2. Thank you so much. How would you characterize, in short, the Anglo-American relations with Romania during the current administrations, Iohannis, May, Trump, you know, with the wave of nationalism, Brexit, immigration, and so on and so forth?

I think… It seems that the relations between the USA and Romania are, at the presidential level, at a high level, are very good. Also, from the security point of view, in cooperation within NATO, relations between Romania and the U.S. probably couldn’t be better. There is a current understanding, there is a mutual respect of the difficult roles of those nations, and I think the U.S., especially, respects Romania and the link with Romania. The fact that they, Romania, is in NATO, is to the benefit of NATO, for the benefit of the U.S. And, on the other side, I think Romanians are [there] statistically. Some eighty percent of Romanians, when asked the question “Who is your best ally?” the answer is “The USA.” And that’s why I think the relations are good. Relations between UK and Romania are rather mute because the Britain has so torn apart with this Brexit argument. There is not enough time to think of anything else. The patriots write nothing else than on that subject. They don’t know what’s right and favorable for Romania. I don’t see Brexit being good for the UK or good for Romania. And it’s not going to be good for Romanians living in the UK because there are persons in a rather precarious situation for their future. They don’t really know what their rights are, it’s still unclear, and how long they can stay. And how, as students, they can complete their studies. If there are so many gray unknown areas, this is just to make a stupidity.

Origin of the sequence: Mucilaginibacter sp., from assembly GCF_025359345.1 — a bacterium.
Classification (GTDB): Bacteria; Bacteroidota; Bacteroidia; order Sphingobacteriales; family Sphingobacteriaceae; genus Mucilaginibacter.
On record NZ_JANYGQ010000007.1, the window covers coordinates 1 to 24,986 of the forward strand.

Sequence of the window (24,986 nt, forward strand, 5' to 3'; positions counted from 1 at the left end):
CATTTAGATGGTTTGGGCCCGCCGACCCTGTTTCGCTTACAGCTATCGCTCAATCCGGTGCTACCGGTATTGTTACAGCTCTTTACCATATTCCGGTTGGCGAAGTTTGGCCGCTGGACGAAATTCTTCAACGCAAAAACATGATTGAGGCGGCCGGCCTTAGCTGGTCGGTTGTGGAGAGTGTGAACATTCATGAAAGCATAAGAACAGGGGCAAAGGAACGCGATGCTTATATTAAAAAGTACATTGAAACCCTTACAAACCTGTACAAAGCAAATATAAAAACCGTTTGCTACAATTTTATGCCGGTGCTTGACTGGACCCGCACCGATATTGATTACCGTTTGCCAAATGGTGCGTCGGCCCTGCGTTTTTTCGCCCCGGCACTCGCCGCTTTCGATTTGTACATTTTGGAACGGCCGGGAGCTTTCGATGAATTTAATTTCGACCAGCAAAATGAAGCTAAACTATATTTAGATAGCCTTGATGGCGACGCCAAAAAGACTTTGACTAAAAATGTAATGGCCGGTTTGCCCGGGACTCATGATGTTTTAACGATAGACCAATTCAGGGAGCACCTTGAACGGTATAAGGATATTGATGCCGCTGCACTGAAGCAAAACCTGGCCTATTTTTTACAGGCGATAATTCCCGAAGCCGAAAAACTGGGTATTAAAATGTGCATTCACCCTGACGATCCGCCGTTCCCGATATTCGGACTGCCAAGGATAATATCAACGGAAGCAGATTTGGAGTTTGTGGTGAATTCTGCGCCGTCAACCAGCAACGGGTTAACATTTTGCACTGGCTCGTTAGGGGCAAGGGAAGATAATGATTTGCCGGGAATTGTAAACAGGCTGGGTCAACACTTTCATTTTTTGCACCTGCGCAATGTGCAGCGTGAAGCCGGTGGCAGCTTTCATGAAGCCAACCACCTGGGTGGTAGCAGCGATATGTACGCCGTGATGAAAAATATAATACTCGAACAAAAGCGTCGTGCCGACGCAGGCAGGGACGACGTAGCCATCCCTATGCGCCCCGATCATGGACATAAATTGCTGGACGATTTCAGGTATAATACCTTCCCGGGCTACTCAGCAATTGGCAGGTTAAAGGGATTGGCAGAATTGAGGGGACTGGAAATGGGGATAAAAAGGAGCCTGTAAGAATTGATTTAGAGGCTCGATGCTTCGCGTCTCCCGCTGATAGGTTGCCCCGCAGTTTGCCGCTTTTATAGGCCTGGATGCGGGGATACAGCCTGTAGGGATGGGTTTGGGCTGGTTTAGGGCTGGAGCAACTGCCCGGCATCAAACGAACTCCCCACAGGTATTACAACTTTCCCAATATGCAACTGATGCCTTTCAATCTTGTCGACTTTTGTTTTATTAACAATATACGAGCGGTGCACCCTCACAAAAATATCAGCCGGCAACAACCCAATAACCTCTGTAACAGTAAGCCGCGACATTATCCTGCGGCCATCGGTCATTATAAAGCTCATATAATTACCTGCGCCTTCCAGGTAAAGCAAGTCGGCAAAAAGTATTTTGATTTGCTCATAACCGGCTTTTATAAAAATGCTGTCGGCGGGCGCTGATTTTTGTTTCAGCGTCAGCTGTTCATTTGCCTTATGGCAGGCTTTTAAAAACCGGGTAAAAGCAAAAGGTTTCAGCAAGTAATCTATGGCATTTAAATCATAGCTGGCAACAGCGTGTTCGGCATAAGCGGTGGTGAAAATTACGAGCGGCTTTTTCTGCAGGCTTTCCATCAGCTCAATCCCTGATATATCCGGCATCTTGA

3. What challenges will Romania face in its near future, in your opinion?